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What is mobile security?

Mobile device security refers to being free from danger or risk of an asset loss or data loss by using mobile computers and communication hardware.

Why is mobile security important?

The future of computers and communication lies with mobile devices, such as laptops, tablets and smartphones with desktop computer capabilities. Their size, operating systems, applications and processing power make them ideal to use from any place with an internet connection. With the expansion of ruggedized devices, the Internet of Things (IoT) and operating systems, such as Chrome OS, macOS and Windows 10, every piece of hardware that's enhanced with this software and capabilities becomes a mobile computing device.

Because mobile devices have become more affordable and portable, organizations and users have preferred to buy and use them over desktop computers. With ubiquitous wireless internet access, all varieties of mobile devices are becoming more vulnerable to attacks and data breaches.

Authentication and authorization across mobile devices offer convenience, but increase risk by removing a secured enterprise perimeter’s constraints. For example, a smartphone’s capabilities are enhanced by multi-touch screens, gyroscopes, accelerometers, GPS, microphones, multi-megapixel cameras and ports, allowing the attachment of more devices. These new capabilities change the way users are authenticated and how authorization is provided locally to the device and the applications and services on a network. As a result, the new capabilities also increase the number of endpoints that need protection from cybersecurity threats.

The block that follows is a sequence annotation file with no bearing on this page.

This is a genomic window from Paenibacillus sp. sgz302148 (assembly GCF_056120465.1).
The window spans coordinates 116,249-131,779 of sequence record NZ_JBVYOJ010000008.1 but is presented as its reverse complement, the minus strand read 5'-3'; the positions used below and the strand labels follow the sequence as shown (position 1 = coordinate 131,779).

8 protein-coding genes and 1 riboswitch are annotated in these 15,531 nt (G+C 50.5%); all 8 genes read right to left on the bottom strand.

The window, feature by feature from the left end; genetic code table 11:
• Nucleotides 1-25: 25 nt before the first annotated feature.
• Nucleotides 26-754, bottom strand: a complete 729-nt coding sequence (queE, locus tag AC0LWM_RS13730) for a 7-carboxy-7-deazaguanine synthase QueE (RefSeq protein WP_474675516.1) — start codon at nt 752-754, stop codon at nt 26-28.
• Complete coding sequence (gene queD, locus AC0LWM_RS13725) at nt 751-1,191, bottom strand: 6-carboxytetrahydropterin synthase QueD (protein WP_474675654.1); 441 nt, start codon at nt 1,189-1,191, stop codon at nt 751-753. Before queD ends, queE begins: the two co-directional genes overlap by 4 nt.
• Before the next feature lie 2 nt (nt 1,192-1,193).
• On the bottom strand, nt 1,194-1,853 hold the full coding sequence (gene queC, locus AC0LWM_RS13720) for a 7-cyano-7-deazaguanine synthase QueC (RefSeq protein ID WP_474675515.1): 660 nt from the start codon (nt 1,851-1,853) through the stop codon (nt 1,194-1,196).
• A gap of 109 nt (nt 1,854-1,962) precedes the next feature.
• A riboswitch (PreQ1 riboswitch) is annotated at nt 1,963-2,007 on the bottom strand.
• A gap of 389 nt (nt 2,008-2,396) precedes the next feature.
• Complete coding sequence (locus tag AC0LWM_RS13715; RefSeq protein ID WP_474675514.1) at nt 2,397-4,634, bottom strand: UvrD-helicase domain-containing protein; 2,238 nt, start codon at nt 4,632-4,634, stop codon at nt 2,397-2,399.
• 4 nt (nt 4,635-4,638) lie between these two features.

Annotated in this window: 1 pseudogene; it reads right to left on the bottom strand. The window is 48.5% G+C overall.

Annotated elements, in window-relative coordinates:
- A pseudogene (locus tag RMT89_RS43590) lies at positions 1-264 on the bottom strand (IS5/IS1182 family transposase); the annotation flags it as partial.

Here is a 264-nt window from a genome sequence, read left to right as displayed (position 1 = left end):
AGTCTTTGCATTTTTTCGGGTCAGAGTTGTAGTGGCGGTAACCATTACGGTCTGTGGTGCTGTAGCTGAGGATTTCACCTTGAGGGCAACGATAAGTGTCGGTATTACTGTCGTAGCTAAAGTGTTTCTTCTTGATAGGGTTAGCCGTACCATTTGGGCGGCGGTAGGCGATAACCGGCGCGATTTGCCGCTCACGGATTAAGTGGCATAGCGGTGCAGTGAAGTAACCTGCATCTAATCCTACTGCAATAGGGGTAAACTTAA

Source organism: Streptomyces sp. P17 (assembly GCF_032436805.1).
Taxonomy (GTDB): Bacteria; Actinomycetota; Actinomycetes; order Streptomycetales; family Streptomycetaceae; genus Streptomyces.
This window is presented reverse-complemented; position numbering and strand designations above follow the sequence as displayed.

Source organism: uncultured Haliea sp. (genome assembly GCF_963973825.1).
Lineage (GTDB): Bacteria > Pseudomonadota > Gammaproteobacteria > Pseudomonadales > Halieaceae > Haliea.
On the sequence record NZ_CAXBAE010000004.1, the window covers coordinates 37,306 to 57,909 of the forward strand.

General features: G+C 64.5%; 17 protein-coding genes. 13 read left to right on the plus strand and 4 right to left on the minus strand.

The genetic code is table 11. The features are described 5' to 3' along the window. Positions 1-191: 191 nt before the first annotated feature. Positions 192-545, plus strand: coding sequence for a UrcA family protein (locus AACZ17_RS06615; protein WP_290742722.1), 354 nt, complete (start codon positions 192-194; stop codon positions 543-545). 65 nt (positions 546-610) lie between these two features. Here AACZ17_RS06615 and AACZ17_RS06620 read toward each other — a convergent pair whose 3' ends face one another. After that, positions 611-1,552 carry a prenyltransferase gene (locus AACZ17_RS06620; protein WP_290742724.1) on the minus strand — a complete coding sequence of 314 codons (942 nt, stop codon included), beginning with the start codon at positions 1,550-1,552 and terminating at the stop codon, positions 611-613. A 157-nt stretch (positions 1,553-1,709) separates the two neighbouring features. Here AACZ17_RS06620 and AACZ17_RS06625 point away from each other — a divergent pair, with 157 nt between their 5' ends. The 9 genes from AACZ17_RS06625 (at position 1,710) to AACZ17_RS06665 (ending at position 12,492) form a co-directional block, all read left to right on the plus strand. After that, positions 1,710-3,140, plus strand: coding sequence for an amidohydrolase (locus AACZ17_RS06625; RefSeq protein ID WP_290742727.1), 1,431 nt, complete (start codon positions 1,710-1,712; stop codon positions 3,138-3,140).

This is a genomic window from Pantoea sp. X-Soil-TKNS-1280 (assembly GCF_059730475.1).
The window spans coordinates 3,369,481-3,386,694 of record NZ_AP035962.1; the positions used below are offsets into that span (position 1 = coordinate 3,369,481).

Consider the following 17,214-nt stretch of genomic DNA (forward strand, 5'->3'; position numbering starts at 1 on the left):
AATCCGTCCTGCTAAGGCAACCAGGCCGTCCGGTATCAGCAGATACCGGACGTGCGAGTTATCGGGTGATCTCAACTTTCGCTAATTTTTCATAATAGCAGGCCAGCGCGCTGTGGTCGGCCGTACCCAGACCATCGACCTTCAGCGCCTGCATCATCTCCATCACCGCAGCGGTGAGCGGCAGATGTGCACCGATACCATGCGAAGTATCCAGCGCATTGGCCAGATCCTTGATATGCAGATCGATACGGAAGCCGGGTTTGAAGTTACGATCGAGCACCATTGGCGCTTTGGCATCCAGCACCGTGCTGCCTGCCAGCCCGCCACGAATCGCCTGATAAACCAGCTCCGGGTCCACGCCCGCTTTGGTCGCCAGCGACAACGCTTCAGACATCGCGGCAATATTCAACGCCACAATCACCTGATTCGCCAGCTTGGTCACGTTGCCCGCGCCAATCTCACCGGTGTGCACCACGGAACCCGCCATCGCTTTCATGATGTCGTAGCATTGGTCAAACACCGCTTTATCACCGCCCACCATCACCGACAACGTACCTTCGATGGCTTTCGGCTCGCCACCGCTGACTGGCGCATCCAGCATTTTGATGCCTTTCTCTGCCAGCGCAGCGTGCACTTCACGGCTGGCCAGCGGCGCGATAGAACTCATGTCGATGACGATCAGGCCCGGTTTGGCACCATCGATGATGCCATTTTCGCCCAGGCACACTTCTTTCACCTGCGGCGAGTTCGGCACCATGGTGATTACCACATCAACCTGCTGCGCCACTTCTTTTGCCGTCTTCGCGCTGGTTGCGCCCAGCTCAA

Today, cybercriminals can hack into cars, security cameras, baby monitors and implanted healthcare devices. By 2025, there could be more than 75 billion “things” connected to the internet, including cameras, thermostats, door locks, smart TVs, health monitors, lighting fixtures and many other devices.

IBM Security X-Force Threat Intelligence Index

Gain insights to prepare and respond to cyberattacks with greater speed and effectiveness with the IBM Security® X-Force® Threat Intelligence Index.

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Mobile security threats